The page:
This chap was talking to me the other day; he's in his late 50s I suppose, and he started telling me about his daughter and how ridiculous she was being. She has a university degree in English and Psychology, he said, and she was wanting to be a designer! Shaking his head, he said, "Can you believe that? What a waste!"
For a moment I just stared at him. Then I replied, "I'm also a graduate. And I'm a fulltime Mom. Do you think that's a waste too?"
He looked at me in disbelief, and then he laughed outright. "Good grief!" he said. "What did you spend all that time studying for then?"
He then asked me incredulously if I'd ever "worked" at all (of course I had; perhaps he thought I was foolish and lazy). And again he shook his head, appalled that I'd given up my highfalutin corporate career for something as mindless as motherhood.
We weren't in the best of environments for any in-depth discussion, but I was seething. It wasn't the first time I'd heard this sort of thing, and I know he isn't alone in his beliefs. I still remember how, long ago, when my Mom told my aunt that I'd quit my corporate job to be with my kids, my aunt had said, "Isn't that a pity. Whole university education wasted".
Well, I don't know where to begin on this; I'm not the most eloquent of persons, and when it comes to something this sensitive, I'm apt to feel overwhelmed. But what I do strongly believe is this -- motherhood, or parenthood, is one of the hardest, most challenging jobs there is, and one can never be educated enough to be the best parent one can be.
Don't get me wrong; I'm not saying one needs a good education to be a good Mom. What I am saying is that a good education is never wasted on a woman who has chosen fulltime motherhood as her career.
People who say that education is wasted on fulltime Moms seem to have the idea that Moms don't necessarily need to be educated. That Moms don't need to have their brains and intelligence honed and applied the way a doctor or lawyer might. That motherhood is some sort of easy, mindless activity.
These are often the same people who think that climbing the corporate ladder and making heaps of money is the be-all and end-all of a successful life. That, to them, is the real point of getting an education. They don't value education for its own sake -- the cultivation and broadening of one's mind, the reaching of higher levels of understanding and insight, and hopefully the bettering of one's self.
And they're often also the ones who let other people parent their children.
I believe every parent has a moral obligation to actually parent -- to positively raise and mould the next generation.
Does spending quality time with one's child – playing with them; listening to them; disciplining, encouraging, nurturing; drying their tears; making their childhood as happy and fulfilling as possible; teaching them not only their letters and numbers, but their values and beliefs as well – does all this seem less important than what some banker or high-end executive does?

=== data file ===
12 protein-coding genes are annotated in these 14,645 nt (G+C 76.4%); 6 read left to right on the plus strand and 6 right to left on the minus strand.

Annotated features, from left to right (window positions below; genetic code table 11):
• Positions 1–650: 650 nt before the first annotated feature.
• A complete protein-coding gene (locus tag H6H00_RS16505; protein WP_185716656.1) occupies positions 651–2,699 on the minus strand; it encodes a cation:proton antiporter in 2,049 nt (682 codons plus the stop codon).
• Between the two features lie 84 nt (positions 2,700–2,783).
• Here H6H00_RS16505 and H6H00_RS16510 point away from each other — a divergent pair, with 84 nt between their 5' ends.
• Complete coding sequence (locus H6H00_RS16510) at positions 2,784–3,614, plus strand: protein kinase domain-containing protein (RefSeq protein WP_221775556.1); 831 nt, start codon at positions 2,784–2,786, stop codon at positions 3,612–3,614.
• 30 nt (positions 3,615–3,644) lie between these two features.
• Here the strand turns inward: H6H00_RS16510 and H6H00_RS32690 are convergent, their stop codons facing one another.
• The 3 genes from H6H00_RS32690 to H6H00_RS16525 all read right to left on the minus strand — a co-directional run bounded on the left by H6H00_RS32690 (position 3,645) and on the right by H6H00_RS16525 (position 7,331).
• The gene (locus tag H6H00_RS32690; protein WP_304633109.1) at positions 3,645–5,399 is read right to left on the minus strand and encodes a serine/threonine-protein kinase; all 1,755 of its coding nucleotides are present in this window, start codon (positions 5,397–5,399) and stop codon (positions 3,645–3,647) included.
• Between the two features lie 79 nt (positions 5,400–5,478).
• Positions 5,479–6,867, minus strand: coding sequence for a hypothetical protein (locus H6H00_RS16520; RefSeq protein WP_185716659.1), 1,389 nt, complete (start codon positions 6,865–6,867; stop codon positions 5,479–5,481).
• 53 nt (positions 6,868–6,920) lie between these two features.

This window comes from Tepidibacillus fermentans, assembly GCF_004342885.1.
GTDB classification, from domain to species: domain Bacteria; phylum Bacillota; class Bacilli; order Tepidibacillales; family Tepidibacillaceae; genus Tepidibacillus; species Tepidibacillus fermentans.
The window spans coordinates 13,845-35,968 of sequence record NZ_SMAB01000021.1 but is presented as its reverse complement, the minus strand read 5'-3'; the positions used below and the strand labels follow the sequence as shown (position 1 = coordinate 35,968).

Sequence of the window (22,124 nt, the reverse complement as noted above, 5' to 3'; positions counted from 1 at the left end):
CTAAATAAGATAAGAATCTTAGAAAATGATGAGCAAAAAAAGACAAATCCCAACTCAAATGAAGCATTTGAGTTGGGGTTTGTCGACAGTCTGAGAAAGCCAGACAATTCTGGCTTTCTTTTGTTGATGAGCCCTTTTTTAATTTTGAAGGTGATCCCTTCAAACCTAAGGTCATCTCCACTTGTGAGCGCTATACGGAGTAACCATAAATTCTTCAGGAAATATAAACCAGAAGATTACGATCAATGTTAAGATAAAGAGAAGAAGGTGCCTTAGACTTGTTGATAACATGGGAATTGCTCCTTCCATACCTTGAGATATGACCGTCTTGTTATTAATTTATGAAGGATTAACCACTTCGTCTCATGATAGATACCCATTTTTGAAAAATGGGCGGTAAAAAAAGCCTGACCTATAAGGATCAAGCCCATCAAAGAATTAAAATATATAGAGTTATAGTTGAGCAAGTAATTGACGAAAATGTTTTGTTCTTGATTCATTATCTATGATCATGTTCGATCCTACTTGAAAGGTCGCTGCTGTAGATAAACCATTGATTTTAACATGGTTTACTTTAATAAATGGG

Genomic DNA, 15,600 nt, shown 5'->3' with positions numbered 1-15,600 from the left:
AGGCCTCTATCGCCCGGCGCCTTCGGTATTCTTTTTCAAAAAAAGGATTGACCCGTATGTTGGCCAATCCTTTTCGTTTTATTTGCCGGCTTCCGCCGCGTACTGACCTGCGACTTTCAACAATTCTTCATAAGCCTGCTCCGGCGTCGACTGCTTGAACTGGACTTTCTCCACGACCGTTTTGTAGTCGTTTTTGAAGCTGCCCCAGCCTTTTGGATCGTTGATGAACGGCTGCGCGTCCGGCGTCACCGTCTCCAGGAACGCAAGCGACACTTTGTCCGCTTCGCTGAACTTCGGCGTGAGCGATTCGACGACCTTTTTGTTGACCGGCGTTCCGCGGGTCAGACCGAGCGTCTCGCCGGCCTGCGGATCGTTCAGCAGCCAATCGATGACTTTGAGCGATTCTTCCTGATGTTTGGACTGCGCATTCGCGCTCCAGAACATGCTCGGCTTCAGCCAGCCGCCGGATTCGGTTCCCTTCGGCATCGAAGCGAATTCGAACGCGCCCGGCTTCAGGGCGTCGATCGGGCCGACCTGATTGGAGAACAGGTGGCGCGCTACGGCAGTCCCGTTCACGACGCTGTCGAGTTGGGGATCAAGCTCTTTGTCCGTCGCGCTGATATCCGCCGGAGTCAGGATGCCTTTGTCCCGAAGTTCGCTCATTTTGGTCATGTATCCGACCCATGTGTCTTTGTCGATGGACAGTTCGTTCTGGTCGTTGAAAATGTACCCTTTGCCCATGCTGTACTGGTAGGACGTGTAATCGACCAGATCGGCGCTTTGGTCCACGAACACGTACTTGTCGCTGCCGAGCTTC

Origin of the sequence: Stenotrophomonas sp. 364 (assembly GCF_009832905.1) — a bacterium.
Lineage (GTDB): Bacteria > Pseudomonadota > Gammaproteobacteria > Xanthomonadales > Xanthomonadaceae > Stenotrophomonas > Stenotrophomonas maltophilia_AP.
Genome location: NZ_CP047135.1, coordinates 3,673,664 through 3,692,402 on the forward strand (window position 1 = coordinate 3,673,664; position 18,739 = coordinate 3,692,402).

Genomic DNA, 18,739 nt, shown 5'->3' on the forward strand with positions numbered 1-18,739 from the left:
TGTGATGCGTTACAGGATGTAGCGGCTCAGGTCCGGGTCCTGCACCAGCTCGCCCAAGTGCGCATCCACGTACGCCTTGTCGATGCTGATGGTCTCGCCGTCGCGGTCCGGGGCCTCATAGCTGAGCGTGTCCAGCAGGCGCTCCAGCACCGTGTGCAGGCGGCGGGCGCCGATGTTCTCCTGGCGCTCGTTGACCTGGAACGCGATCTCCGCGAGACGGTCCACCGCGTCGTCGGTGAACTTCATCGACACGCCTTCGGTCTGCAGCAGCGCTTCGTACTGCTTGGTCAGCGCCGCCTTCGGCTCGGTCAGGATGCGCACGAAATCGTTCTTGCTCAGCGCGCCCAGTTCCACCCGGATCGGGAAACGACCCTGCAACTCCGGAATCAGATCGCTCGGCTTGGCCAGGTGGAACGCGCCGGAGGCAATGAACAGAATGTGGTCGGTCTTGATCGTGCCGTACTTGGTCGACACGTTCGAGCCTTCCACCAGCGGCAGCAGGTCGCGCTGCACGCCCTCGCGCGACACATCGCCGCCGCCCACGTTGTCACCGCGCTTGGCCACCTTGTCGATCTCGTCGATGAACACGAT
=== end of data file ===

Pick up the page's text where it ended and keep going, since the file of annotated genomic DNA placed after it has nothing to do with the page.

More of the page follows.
And does doing it 24/7 -- as opposed to 9am to 6pm, 5 days a week (not forgetting lunch and tea break, and every other occasion that allows for skiving or zoning out) -- seem less challenging?
I think every child deserves to be in the care of a parent who not only loves them and is there for them, but also isn't dumb. Raising a child to be an upright, caring, confident adult -- a positive addition to society and the world -- is not a job for dimwits.
I pray daily for God's help to be a good Mom, because goodness knows I've seen more than enough of what happens to kids who grow up without one. Am I sorry to have given up my highfalutin job, with all the perks and prestige? No, no, never. While certainly the most exhausting job I've ever had, it is by far the most rewarding.
The Bible says, "Train up a child in the way he should go [and in keeping with his individual gift or bent], and when he is old he will not depart from it" (Prov 22:6).
And again, as author and psychologist Dr James Dobson wrote: "What a price we pay for the speed at which we run. Most of us remember these last 12 months as a blur of activities. There is so much work to do, so many demands on our time. There is so much pressure. Meanwhile, what should have mattered most was often put on hold or short-changed or ignored altogether.
"Millions of children received very little love and guidance this year from their busy parents. Husbands and wives pass like ships in the night, and our spiritual natures languished amidst over-crowded schedules and endless commitments".